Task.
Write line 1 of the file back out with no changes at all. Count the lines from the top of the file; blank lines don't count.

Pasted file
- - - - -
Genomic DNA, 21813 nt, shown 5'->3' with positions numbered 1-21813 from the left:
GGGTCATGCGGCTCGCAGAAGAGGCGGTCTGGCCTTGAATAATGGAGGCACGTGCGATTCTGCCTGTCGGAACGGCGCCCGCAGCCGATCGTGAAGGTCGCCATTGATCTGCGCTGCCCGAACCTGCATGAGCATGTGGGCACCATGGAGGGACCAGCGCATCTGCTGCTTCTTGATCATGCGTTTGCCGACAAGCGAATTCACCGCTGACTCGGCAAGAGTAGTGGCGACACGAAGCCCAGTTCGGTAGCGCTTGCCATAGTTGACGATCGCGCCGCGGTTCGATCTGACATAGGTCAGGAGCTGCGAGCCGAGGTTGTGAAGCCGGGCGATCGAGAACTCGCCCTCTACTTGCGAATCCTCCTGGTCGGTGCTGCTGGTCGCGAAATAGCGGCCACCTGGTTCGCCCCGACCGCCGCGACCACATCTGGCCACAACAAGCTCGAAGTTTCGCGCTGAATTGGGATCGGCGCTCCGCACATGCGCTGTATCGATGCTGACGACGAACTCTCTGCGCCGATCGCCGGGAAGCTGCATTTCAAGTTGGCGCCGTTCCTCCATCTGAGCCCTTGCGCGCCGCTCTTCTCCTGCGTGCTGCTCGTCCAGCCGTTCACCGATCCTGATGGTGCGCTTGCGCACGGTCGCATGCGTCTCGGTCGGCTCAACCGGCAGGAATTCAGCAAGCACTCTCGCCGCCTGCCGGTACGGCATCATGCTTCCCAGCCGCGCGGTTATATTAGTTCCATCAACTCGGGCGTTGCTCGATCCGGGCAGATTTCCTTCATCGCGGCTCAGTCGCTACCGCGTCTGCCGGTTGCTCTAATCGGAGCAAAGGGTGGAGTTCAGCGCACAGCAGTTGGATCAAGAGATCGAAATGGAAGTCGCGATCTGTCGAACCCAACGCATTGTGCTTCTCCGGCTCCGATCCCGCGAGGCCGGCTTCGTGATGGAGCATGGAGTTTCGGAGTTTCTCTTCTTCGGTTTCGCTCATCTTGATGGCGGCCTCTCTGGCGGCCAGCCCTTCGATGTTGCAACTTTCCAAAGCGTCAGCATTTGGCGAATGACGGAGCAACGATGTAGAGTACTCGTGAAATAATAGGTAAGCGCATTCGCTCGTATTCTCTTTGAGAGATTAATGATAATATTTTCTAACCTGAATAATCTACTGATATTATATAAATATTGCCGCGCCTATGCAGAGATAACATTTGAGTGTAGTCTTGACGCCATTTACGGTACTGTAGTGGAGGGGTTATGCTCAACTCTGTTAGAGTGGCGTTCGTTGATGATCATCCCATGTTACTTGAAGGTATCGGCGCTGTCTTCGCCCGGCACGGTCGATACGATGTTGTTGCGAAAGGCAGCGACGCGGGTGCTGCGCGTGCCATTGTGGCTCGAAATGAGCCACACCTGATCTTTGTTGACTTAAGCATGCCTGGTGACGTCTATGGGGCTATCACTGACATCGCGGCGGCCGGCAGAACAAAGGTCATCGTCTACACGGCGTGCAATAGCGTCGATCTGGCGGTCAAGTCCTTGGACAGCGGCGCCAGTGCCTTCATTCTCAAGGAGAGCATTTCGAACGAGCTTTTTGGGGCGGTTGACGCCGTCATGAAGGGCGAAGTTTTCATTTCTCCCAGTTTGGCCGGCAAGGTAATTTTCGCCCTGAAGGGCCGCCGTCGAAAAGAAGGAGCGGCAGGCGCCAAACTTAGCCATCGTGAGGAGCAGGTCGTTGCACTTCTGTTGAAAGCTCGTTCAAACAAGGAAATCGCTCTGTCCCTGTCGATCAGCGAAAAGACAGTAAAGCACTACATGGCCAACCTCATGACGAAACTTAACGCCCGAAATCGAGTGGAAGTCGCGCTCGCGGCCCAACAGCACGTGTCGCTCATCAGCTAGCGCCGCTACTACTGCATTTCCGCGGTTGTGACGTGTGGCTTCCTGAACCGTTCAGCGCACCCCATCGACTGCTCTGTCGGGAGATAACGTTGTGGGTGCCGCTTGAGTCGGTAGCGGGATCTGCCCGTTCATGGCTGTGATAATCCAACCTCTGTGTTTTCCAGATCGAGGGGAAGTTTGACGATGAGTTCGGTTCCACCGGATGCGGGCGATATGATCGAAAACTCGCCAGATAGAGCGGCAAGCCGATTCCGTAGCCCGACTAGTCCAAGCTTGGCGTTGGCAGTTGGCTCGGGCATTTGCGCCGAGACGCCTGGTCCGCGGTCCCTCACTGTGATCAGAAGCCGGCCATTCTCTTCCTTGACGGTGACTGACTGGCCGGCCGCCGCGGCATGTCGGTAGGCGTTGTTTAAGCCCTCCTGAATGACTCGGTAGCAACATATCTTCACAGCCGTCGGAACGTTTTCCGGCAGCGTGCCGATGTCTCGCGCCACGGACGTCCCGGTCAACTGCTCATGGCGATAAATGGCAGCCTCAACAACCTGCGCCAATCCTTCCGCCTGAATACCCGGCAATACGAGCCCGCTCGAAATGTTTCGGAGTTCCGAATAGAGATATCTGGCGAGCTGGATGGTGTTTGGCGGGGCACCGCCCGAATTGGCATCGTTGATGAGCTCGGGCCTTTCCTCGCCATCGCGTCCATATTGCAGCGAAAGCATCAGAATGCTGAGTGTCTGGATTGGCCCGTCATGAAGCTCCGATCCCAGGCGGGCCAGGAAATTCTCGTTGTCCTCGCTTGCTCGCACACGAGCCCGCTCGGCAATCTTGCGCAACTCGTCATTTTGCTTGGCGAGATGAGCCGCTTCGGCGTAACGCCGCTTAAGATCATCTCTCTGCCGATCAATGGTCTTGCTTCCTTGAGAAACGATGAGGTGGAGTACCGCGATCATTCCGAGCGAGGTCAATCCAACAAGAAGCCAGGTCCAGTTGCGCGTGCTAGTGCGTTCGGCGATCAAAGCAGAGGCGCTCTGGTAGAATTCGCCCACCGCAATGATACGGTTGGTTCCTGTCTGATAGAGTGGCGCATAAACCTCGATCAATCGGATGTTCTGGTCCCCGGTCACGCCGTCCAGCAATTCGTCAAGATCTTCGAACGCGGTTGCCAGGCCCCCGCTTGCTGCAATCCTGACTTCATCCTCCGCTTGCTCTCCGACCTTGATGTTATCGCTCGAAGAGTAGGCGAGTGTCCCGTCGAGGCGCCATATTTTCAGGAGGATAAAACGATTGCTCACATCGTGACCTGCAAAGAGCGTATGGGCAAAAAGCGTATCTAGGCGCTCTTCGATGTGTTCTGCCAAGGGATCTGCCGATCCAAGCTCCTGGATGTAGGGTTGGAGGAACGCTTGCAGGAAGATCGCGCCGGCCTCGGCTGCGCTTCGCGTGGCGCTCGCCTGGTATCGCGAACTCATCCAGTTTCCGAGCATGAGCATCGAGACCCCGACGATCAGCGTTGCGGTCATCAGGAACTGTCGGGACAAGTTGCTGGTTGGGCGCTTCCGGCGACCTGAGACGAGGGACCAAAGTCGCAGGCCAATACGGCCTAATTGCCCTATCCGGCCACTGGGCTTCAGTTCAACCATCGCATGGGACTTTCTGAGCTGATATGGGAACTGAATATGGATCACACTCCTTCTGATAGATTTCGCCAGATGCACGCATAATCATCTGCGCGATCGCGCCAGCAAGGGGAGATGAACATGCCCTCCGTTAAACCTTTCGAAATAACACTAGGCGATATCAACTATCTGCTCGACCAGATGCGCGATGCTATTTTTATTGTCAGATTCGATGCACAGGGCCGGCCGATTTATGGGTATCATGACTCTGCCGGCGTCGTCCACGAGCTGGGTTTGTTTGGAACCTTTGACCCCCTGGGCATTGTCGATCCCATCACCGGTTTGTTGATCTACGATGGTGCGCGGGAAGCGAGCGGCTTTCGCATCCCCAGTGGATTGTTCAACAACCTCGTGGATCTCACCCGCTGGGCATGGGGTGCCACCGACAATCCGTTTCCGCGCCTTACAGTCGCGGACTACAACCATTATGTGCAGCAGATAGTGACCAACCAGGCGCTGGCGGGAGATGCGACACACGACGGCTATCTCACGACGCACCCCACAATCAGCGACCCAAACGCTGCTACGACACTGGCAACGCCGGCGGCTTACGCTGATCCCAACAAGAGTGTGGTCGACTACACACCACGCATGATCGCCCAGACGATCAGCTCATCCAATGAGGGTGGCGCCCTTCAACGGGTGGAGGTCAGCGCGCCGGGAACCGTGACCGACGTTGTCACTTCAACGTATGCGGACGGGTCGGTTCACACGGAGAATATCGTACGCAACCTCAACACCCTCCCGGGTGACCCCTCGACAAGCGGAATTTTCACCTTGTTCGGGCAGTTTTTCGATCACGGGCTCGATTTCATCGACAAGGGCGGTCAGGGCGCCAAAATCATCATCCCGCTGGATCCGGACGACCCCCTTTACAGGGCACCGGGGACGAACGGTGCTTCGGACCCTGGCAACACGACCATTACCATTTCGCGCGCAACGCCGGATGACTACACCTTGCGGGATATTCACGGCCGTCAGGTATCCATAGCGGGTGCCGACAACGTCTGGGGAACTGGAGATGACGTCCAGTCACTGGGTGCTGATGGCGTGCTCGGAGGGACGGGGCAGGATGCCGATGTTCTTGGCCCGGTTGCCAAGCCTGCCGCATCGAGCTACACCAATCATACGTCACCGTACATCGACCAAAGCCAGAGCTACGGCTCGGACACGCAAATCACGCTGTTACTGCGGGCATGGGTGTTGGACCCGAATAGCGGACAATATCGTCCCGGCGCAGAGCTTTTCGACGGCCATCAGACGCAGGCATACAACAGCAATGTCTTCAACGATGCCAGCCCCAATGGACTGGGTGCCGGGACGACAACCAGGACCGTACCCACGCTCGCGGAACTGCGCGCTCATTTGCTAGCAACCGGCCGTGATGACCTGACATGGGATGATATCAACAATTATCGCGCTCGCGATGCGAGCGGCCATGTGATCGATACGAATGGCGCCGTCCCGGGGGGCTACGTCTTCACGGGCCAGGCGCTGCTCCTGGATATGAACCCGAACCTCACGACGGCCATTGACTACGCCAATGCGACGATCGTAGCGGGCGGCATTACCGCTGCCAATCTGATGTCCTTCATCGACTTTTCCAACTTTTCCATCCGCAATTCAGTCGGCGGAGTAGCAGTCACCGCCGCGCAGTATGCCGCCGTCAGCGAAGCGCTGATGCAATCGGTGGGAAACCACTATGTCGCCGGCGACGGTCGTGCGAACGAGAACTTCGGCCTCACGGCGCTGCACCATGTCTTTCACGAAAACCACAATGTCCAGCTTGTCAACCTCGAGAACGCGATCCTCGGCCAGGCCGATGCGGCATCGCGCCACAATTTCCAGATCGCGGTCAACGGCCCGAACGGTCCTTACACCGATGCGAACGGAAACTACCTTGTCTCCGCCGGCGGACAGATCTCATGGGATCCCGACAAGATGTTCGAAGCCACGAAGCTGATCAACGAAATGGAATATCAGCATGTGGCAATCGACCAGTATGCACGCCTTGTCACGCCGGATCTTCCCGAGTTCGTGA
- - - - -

Genomic DNA, 21813 nt, shown 5'->3' with positions numbered 1-21813 from the left: